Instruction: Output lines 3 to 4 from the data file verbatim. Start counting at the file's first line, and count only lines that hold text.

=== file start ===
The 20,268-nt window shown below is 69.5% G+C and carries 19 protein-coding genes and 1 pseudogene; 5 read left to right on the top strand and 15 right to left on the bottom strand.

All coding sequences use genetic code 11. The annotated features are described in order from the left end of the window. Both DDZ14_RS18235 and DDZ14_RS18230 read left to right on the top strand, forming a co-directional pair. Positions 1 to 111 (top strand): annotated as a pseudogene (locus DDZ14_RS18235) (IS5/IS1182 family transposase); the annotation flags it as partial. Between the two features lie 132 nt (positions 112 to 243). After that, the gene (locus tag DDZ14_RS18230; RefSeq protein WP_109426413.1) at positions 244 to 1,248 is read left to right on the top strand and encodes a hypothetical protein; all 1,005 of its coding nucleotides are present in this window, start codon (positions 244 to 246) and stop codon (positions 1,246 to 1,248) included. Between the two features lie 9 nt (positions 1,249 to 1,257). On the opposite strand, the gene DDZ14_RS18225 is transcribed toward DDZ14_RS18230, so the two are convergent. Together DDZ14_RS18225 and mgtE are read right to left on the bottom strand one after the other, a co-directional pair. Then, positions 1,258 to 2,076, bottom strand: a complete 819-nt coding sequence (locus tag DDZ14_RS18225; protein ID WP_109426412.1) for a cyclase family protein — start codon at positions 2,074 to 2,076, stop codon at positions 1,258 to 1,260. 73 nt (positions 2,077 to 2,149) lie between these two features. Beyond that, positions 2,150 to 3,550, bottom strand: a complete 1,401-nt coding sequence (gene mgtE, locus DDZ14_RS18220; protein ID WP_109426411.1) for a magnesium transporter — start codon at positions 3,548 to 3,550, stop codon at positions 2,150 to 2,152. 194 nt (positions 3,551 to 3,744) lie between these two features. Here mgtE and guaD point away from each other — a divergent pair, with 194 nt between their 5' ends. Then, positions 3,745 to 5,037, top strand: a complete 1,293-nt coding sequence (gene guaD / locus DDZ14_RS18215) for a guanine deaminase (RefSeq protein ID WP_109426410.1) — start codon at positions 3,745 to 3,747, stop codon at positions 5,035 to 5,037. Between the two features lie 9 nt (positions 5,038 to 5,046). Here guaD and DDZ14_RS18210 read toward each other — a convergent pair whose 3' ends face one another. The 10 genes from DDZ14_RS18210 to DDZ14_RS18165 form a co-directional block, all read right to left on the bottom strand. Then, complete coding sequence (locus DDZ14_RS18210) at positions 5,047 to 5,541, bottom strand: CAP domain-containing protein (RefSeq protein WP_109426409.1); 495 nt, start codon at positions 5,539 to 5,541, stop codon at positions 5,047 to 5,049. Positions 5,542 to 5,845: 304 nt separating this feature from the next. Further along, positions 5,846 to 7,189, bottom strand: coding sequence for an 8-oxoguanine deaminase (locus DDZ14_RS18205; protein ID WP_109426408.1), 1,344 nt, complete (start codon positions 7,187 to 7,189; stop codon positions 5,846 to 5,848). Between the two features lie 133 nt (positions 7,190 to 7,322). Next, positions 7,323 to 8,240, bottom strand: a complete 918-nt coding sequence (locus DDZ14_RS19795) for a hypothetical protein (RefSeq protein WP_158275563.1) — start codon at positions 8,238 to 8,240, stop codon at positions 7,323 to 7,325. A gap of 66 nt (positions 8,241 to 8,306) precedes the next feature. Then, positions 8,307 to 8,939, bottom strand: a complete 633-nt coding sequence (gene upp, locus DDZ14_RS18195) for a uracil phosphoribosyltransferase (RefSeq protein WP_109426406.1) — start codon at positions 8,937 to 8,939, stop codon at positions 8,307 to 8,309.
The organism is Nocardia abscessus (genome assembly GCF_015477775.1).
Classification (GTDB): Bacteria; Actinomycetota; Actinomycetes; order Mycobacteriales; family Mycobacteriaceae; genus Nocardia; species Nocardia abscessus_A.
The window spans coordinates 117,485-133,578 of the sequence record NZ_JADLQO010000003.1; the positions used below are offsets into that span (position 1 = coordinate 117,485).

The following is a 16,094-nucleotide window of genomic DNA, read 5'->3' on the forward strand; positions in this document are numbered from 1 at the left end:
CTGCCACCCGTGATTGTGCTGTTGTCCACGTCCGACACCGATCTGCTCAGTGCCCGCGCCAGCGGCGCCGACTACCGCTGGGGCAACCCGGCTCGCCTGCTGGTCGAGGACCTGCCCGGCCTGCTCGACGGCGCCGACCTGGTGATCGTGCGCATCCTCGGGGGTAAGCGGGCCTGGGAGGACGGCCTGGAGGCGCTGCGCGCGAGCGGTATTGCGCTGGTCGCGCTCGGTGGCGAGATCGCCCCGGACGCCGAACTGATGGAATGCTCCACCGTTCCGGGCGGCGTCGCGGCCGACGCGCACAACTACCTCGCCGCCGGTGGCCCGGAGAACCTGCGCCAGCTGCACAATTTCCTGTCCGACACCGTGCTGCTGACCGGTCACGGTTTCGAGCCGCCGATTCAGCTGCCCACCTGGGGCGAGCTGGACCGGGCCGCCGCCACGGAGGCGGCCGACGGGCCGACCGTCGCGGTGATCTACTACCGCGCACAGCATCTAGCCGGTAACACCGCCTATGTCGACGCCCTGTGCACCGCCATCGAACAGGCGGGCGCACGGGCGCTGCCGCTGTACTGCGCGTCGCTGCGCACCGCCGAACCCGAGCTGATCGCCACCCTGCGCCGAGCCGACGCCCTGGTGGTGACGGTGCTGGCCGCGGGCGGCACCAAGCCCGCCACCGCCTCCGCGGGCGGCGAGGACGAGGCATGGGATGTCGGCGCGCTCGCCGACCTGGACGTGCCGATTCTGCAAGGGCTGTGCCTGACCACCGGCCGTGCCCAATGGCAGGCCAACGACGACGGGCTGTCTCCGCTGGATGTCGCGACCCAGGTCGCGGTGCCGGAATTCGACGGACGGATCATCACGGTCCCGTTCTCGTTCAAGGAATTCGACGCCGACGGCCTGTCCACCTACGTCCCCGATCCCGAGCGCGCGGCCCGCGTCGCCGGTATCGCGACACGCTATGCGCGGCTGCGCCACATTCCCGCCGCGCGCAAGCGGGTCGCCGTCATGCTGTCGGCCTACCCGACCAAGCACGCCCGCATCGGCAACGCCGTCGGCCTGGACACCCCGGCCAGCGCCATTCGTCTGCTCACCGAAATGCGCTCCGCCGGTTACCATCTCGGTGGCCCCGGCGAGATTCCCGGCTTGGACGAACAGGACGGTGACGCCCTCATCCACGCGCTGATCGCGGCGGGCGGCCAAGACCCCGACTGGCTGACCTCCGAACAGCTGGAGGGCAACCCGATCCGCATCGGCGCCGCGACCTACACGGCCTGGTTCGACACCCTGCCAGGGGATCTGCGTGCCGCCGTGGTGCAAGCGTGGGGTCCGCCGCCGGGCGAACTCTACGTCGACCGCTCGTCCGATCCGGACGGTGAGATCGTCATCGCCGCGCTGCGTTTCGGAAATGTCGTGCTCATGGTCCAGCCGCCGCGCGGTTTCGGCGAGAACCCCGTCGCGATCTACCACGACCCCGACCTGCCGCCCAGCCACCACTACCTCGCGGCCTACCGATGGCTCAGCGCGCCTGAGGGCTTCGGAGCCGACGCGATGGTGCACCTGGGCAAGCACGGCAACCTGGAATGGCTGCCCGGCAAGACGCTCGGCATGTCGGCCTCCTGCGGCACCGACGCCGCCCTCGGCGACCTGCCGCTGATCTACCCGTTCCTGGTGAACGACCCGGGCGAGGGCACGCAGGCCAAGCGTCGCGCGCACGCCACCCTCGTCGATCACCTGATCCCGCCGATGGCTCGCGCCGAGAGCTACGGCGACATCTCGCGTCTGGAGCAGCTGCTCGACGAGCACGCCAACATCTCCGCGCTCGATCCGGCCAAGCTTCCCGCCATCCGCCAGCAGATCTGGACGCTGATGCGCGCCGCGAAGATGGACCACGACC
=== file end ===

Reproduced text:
The organism is Nocardia abscessus (genome assembly GCF_015477775.1).
Classification (GTDB): Bacteria; Actinomycetota; Actinomycetes; order Mycobacteriales; family Mycobacteriaceae; genus Nocardia; species Nocardia abscessus_A.